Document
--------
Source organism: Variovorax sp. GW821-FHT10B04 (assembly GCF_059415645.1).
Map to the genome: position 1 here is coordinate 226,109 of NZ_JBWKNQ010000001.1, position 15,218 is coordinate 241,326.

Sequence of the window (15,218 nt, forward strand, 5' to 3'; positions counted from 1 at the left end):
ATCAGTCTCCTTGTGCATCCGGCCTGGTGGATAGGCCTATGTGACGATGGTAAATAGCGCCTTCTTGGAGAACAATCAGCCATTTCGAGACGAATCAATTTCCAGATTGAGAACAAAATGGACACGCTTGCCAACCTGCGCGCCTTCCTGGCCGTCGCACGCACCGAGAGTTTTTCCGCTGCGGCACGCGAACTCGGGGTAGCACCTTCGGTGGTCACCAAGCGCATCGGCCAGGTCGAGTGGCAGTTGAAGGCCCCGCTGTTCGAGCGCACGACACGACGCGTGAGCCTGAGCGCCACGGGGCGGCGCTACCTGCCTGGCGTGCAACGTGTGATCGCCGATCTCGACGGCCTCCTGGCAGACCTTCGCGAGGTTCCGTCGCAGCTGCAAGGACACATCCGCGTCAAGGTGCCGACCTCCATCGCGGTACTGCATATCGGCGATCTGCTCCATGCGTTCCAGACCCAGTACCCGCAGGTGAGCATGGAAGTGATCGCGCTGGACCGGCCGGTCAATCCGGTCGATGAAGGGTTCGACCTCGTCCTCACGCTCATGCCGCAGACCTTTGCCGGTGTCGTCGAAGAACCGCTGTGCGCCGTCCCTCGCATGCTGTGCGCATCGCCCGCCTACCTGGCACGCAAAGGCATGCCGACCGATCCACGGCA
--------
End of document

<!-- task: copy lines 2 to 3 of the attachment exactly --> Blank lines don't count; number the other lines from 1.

Map to the genome: position 1 here is coordinate 226,109 of NZ_JBWKNQ010000001.1, position 15,218 is coordinate 241,326.

Sequence of the window (15,218 nt, forward strand, 5' to 3'; positions counted from 1 at the left end):